December 21, 2010
Polymath Tom Ford is a one-man revelation.
Well-known for his outrageously provocative photography, TF’s marketing genius is impossible to ignore, regardless of its disconcerting nature.
Far more than the mere sum of his parts, the author/ director of A Single Man– during the director’s commentary-
Reveals his immensely human curiosity and innate shyness with a naturalness and candor which are enviable.
One sees how genuine and grounded he is; we would be remiss to dismiss him as a superficial dandy or an attention-grabbing, prurient publicity-hound.
It is in the scrutiny of this newer facet that I felt stimulated to revisit his body of work, the Private Blends–
Amber Absolute, in particular.
And many of the ways it can be utilized to create sumptuous scents as unique as the man himself.
Amber Absolute is brilliantly elegant, dry, witty, perfect all by itself; it is composed of excellent materials, flawlessly executed.
When you realize that Christophe Laudamiel was the perfumer responsible, it is no wonder.
AA is both suave and serene, capable of engaging the collective unconscious and evoking distant murmurs of ancient temple times- when fragrant offerings to the Divine were part and parcel of communal life.
An ideal celebration of the solstice season.
So why combine?
And with what?
AA and Moss Breches, for one.
Moss Breches, by itself- is a sweet, soft, mossy, sometimes soapy creature-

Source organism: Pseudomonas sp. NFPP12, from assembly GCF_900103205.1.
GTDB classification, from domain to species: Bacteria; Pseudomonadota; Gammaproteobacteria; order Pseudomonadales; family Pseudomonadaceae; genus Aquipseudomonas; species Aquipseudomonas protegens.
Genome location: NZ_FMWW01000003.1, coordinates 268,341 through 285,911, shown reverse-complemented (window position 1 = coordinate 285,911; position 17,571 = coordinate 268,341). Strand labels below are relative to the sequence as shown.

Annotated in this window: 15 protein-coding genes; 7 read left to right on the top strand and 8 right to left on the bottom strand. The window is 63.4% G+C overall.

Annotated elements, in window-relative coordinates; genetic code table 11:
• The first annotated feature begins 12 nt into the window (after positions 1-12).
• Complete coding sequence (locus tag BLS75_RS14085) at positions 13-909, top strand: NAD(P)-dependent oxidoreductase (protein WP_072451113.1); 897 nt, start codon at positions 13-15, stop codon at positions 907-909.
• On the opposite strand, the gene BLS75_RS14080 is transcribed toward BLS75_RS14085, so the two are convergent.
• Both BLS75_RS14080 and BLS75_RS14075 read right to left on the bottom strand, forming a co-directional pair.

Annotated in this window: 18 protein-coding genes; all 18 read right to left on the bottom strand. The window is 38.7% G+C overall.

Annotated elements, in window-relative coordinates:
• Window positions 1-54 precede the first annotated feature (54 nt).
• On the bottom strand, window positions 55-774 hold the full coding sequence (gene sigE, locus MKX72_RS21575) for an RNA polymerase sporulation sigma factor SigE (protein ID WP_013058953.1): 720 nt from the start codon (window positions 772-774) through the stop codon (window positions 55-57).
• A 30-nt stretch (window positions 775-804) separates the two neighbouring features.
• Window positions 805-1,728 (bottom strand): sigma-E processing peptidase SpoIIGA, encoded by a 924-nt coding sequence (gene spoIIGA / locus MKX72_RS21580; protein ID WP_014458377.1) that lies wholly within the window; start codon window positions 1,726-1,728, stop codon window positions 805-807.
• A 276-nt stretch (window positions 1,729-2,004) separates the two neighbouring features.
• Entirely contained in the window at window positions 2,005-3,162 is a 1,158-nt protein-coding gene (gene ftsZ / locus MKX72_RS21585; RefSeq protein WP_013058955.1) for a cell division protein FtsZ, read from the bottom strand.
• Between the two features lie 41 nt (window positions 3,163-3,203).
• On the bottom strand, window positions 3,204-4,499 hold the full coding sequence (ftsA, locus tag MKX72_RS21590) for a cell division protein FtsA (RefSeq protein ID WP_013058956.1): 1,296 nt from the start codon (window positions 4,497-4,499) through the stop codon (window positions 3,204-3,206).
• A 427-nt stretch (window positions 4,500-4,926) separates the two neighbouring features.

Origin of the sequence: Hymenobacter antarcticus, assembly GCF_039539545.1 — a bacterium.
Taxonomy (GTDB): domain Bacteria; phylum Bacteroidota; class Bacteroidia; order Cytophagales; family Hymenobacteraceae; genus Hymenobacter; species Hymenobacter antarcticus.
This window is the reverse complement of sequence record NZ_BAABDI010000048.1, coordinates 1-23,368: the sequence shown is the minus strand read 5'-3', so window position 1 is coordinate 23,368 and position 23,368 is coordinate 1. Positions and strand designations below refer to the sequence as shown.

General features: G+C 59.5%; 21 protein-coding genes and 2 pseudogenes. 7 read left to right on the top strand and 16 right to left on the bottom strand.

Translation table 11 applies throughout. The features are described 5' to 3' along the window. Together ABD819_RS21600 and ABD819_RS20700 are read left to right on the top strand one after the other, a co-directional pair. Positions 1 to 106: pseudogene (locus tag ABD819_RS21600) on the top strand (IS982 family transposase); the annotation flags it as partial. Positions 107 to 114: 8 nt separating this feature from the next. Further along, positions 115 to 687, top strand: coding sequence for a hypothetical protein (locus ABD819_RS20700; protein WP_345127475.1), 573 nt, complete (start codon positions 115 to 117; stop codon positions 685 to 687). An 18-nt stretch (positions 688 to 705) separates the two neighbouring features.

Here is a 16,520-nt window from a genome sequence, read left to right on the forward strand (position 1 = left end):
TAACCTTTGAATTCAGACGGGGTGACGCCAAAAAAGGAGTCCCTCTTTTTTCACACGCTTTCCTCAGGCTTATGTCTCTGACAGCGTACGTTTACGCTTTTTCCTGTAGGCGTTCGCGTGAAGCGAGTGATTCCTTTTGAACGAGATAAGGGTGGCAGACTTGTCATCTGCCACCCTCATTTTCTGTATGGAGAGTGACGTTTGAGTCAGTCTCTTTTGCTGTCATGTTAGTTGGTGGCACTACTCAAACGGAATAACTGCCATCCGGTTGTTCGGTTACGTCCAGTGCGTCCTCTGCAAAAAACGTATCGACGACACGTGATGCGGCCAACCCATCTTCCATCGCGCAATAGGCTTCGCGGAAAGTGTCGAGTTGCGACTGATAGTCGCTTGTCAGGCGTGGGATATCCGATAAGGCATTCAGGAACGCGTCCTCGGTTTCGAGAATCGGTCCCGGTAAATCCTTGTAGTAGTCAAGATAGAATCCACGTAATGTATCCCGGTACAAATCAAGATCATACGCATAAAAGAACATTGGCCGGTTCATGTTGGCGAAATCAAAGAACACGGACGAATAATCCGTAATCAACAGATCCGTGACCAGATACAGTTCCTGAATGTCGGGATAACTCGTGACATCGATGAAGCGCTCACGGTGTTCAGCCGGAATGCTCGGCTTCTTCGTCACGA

But when layered with AA, its coumarinic nature is amplified, while diminishing any soapy after feel.
Champaca Absolute: a lovely, boozy, gourmand floral, in which the drydown is divine.
Layer it with AA, and you reveal more than a pretty face- dignity and depth add nuance to what might prove otherwise too rich for some folks’ blood.
AA and Oud Wood: is lower-toned and richer better?
It certainly is fascinating, and well-worth a try.
AA and Noir de Noir: ooooh.
Velvety, earthy truffled rose meets profoundly labdanum-laden amber.
Lots of folk will adore this marriage.
AA and Arabian Wood: moody complex chypre with lines of green and floral meets gravitas.
This works best if one is heavier on the Arabian Wood, so as not to overwhelm.
AA and Tobacco Vanille: win/win.
Cut the sweetness and create a softer pipe tobacco with more flavor!
AA and Italian Cypress: unusual and adds a truly herbal cast, in a drought-y sort of way.
Go heavier on the IC – the mint / basil accord is mesmerizing.
AA and Neroli Portofino: a real delight, and feels utterly new.
All that citrus with a touch of incensey amber- you don’t have to ask me twice.
AA and Velvet Gardenia: just a drop of AA extends the longevity of VG.
They are both heavy-hitters, so I’d watch my dosage 😉
AA and Urban Musk: the only one of the musk series that can stand up to AA.
We wind up with a very skunky funky aromatic.
That said- I like it a great deal, frankly.
AA also LOVES to dance with Montale’s Chocolate Greedy or Patchouli Leaves!
Chocolate with amber makes me dream of Dominique Dubrana’s Chocolate Amber.
This one has a less animalic feel and no apparent opoponax, but it lasts forever, with a hint of hazelnut.
Patchouli- the fine, wine-dark kind, like Homer’s sea-
Is a shoe-in here.
You can’t mess this up.
So, my droogies-
What toothsome variations-on-a-theme would you create?
Tom Ford quote – shinystyle.tv
Tom Ford for Men ad-flickr.com
TF filming A Single Man-blog.ctnews.com
TF locker room ad-nymag.com
TF Amber Absolute- fragrantica.com
TF and John-tomford.nl
Alex and his droogies-behindthehype.com
–Ida Meister, Senior Editor
Editor's note: Sensitive content… which is par for the course when we look at Tom Ford's body of work.
Thanks to the generosity of Ida, a beautiful decant of Ambre Absolute wil be given to one lucky winner Draw end December 25. You can leave a comment on site on your favorite Tom Ford fragrance
if you want to really impress us with your devotion to fragrance name each nose in the Tom Ford fragrances Ida used for her mix and match recipes